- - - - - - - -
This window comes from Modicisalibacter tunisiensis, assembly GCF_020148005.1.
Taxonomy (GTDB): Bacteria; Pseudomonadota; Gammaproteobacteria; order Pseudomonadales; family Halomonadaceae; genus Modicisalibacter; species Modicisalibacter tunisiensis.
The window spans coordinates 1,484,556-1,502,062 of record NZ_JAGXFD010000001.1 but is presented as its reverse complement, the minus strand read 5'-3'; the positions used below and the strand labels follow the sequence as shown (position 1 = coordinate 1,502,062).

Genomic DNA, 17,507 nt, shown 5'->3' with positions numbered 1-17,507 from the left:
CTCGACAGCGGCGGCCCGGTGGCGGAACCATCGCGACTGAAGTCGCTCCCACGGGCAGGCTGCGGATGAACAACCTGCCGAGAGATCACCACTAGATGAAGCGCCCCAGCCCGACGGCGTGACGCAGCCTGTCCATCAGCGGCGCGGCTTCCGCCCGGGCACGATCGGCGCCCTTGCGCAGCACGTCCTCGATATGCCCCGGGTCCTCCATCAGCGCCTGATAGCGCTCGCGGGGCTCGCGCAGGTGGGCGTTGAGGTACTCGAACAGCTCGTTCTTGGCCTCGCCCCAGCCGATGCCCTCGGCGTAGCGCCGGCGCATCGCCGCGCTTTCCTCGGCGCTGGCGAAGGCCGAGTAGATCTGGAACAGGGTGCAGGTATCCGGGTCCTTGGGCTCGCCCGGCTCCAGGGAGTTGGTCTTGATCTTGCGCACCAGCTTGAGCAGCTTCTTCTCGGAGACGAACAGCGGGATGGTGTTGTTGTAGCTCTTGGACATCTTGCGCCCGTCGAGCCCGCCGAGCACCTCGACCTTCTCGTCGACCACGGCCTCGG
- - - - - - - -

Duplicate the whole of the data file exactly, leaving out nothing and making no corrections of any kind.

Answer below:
This window comes from Modicisalibacter tunisiensis, assembly GCF_020148005.1.
Taxonomy (GTDB): Bacteria; Pseudomonadota; Gammaproteobacteria; order Pseudomonadales; family Halomonadaceae; genus Modicisalibacter; species Modicisalibacter tunisiensis.
The window spans coordinates 1,484,556-1,502,062 of record NZ_JAGXFD010000001.1 but is presented as its reverse complement, the minus strand read 5'-3'; the positions used below and the strand labels follow the sequence as shown (position 1 = coordinate 1,502,062).

Genomic DNA, 17,507 nt, shown 5'->3' with positions numbered 1-17,507 from the left:
CTCGACAGCGGCGGCCCGGTGGCGGAACCATCGCGACTGAAGTCGCTCCCACGGGCAGGCTGCGGATGAACAACCTGCCGAGAGATCACCACTAGATGAAGCGCCCCAGCCCGACGGCGTGACGCAGCCTGTCCATCAGCGGCGCGGCTTCCGCCCGGGCACGATCGGCGCCCTTGCGCAGCACGTCCTCGATATGCCCCGGGTCCTCCATCAGCGCCTGATAGCGCTCGCGGGGCTCGCGCAGGTGGGCGTTGAGGTACTCGAACAGCTCGTTCTTGGCCTCGCCCCAGCCGATGCCCTCGGCGTAGCGCCGGCGCATCGCCGCGCTTTCCTCGGCGCTGGCGAAGGCCGAGTAGATCTGGAACAGGGTGCAGGTATCCGGGTCCTTGGGCTCGCCCGGCTCCAGGGAGTTGGTCTTGATCTTGCGCACCAGCTTGAGCAGCTTCTTCTCGGAGACGAACAGCGGGATGGTGTTGTTGTAGCTCTTGGACATCTTGCGCCCGTCGAGCCCGCCGAGCACCTCGACCTTCTCGTCGACCACGGCCTCGG